Toxoplasmosis can significantly threaten the health of a pregnant woman and her unborn baby. If exposed to this bacteria, she would be at risk of miscarrying, or the baby could even be born with defects. This is why pregnant women should avoid cat litter and not scoop during their pregnancy to ensure safety.
Most people know you can get Salmonellosis from eating uncooked meat. However, this bacteria can live in a dirty litter box too. Like with Toxoplasmosis and Cat Scratch Fever, if your kitty has this bacteria in their system, it will most likely showup in their feces. If you accidentally touch their poop when cleaning the tray, you’ll be at risk of picking up the infection. Therefore, ensure you always wash your hands thoroughly after handling your cat’s litter box.
Tips For Keeping Your Litter Box Clean & Safe
To keep your whole household healthy, implement a regular and thorough litter box maintenance routine. Here are our top tips on keeping your kitty’s bathroom space as hygienic as can be.
If you have one cat, you should scoop once a day at the very least. For two or more felines, scoop no less than twice a day, morning and evening to keep things clean.
Ensure you remove all waste particles too. Even with clumping litter, sometimes the urine waste breaks up into small pieces, which can be hard to sift out.
Deep Clean & Change Out The Litter Weekly.
Because small amounts of waste can sometimes remain after scooping, aim to change the litter entirely once every week or so. When doing this, wash and disinfect the litter box with non toxic cleansers that are safe for cats. Ensure that there is no residual waste sticking to the bottom or sides of the litter box.
Sweep & Vacuum The Tracking Particles
If your fur baby has a habit of tracking litter around the house, sweep or vacuum around the litter box, and use a litter mat to catch the loose particles before they get any further.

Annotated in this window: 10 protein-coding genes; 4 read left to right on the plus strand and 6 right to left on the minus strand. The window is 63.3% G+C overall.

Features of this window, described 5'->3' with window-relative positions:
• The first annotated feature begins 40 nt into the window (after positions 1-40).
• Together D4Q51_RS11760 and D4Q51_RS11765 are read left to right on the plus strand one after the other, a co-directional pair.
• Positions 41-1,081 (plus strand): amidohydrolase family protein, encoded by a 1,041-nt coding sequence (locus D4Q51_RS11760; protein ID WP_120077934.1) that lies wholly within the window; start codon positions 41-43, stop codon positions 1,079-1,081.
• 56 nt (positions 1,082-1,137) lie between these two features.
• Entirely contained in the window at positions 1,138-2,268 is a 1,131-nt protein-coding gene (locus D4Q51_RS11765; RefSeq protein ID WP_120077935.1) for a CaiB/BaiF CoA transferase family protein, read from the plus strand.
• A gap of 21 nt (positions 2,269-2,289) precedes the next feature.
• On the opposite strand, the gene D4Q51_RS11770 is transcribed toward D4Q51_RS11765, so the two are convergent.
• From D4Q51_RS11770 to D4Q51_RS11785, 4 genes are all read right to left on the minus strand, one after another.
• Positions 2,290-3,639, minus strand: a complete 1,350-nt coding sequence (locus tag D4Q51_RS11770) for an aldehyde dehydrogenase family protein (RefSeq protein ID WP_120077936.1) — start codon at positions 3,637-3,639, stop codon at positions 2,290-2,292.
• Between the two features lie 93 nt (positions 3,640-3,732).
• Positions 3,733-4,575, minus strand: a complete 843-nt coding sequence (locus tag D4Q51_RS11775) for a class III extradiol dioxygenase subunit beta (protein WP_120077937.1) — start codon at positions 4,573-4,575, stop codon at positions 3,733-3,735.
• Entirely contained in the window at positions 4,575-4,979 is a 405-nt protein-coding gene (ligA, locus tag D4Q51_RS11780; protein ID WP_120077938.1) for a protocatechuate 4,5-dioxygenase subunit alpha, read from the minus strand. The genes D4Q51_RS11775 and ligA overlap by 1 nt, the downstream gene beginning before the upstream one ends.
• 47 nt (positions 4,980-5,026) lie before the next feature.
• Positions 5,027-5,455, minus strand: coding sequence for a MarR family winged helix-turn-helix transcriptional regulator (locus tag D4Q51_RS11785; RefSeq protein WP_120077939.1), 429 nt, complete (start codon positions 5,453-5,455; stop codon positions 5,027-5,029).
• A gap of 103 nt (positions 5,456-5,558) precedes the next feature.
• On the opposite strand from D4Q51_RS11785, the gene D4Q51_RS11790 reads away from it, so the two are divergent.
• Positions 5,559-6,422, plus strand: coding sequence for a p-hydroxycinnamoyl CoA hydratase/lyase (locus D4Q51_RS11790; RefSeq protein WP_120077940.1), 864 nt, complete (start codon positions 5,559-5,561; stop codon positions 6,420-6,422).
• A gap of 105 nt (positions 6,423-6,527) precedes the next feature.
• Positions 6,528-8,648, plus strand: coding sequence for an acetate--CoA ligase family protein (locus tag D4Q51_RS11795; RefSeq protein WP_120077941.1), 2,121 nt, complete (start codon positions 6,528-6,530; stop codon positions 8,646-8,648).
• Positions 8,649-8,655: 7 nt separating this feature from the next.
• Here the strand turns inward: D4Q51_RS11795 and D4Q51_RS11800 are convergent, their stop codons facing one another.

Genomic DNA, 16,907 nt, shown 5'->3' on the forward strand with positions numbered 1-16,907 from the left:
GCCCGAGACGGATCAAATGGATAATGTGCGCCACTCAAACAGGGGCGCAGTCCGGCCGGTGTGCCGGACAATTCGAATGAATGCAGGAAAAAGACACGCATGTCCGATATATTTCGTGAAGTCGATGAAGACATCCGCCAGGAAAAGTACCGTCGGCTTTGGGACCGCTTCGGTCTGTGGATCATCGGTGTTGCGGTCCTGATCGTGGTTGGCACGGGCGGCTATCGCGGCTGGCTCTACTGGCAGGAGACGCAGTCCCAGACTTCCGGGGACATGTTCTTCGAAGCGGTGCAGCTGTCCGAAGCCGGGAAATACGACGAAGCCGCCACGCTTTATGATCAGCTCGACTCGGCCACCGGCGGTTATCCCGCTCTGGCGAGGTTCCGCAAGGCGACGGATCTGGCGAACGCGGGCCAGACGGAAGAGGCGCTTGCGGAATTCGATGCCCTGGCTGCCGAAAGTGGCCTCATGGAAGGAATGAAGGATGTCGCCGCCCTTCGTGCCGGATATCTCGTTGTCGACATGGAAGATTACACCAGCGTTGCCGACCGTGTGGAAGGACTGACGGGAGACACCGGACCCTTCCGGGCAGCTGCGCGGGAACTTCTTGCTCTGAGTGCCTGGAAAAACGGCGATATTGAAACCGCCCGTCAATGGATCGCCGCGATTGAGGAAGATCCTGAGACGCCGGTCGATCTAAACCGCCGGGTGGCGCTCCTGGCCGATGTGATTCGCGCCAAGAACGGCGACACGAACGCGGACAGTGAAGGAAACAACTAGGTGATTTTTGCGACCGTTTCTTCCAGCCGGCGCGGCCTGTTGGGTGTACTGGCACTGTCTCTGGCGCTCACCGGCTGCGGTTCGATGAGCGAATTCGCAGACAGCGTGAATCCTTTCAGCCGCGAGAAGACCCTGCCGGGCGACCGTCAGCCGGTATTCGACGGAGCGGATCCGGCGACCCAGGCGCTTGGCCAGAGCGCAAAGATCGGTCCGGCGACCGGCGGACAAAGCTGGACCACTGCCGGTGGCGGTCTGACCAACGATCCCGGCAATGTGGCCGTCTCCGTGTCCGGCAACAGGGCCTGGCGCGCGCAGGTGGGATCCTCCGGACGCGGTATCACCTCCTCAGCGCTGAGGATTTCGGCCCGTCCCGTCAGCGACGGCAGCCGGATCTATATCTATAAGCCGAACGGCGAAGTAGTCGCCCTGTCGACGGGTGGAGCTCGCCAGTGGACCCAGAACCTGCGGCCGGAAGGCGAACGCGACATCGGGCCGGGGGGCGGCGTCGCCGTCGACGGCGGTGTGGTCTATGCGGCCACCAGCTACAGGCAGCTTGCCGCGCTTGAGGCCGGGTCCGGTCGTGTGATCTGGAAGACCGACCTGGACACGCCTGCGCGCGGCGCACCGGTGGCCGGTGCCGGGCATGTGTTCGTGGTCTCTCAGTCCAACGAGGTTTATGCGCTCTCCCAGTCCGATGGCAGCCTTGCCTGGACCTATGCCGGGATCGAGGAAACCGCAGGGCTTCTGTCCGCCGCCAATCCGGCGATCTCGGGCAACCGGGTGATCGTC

These grains may be contaminated with feces bacteria, so you should aim to minimize litter tracking around your house.
Avoid Direct Contact With Cat Poop
When scooping and using the litter box, wear gloves to avoid touching potentially harmful bacteria. Additionally, wear a face mask to prevent inhaling ammonia and other toxic fumes from their waste.
As we mentioned earlier you should ofcourse wash your hands thoroughly anytime you can handle your cat’s litter box.
Invest In A Self-Cleaning Litter Box
To make life easier for you, and give your precious kitty the clean litter bed they deserve, upgrade your traditional tray to an automatic litter box.
These self-cleaning units will take care of the litter maintenance for you, so you won’t even have to scoop any more. Automatic litter boxes like the ChillX AutoEgg thoroughly remove waste after each use with a horizontal raking system. Giving your the peace of mind of a job well done and litter box your cat can be happy with.
While automatic litter boxes may seem like a major shift from the traditional litter tray, the hygenic benefits of leaving the scooping to the machine will far outweigh the upfront investment. Learn more about all of their bells and whistles here.